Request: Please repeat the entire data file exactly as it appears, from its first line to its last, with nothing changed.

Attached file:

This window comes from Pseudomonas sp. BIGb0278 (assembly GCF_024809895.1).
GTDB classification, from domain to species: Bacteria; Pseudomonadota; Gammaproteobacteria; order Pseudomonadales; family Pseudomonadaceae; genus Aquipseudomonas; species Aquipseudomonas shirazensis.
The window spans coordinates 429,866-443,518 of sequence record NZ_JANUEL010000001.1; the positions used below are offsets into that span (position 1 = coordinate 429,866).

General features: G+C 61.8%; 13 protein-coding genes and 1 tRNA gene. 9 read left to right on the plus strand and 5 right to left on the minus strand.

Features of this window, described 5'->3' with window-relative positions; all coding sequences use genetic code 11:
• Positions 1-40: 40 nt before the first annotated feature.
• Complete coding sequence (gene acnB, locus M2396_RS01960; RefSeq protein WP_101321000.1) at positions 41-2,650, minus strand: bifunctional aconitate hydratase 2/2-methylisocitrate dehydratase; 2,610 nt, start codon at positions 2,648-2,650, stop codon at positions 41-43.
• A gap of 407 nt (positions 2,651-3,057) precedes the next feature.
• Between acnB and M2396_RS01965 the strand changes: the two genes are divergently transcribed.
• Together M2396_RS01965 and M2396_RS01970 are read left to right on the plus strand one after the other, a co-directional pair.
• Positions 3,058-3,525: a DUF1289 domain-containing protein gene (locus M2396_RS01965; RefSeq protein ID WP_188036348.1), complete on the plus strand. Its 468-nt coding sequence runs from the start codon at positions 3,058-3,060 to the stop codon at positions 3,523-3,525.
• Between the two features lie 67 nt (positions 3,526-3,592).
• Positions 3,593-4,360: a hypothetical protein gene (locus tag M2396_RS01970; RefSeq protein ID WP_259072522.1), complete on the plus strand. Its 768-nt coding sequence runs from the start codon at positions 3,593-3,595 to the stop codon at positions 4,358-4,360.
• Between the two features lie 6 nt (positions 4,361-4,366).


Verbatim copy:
This window comes from Pseudomonas sp. BIGb0278 (assembly GCF_024809895.1).
GTDB classification, from domain to species: Bacteria; Pseudomonadota; Gammaproteobacteria; order Pseudomonadales; family Pseudomonadaceae; genus Aquipseudomonas; species Aquipseudomonas shirazensis.
The window spans coordinates 429,866-443,518 of sequence record NZ_JANUEL010000001.1; the positions used below are offsets into that span (position 1 = coordinate 429,866).

General features: G+C 61.8%; 13 protein-coding genes and 1 tRNA gene. 9 read left to right on the plus strand and 5 right to left on the minus strand.

Features of this window, described 5'->3' with window-relative positions; all coding sequences use genetic code 11:
• Positions 1-40: 40 nt before the first annotated feature.
• Complete coding sequence (gene acnB, locus M2396_RS01960; RefSeq protein WP_101321000.1) at positions 41-2,650, minus strand: bifunctional aconitate hydratase 2/2-methylisocitrate dehydratase; 2,610 nt, start codon at positions 2,648-2,650, stop codon at positions 41-43.
• A gap of 407 nt (positions 2,651-3,057) precedes the next feature.
• Between acnB and M2396_RS01965 the strand changes: the two genes are divergently transcribed.
• Together M2396_RS01965 and M2396_RS01970 are read left to right on the plus strand one after the other, a co-directional pair.
• Positions 3,058-3,525: a DUF1289 domain-containing protein gene (locus M2396_RS01965; RefSeq protein ID WP_188036348.1), complete on the plus strand. Its 468-nt coding sequence runs from the start codon at positions 3,058-3,060 to the stop codon at positions 3,523-3,525.
• Between the two features lie 67 nt (positions 3,526-3,592).
• Positions 3,593-4,360: a hypothetical protein gene (locus tag M2396_RS01970; RefSeq protein ID WP_259072522.1), complete on the plus strand. Its 768-nt coding sequence runs from the start codon at positions 3,593-3,595 to the stop codon at positions 4,358-4,360.
• Between the two features lie 6 nt (positions 4,361-4,366).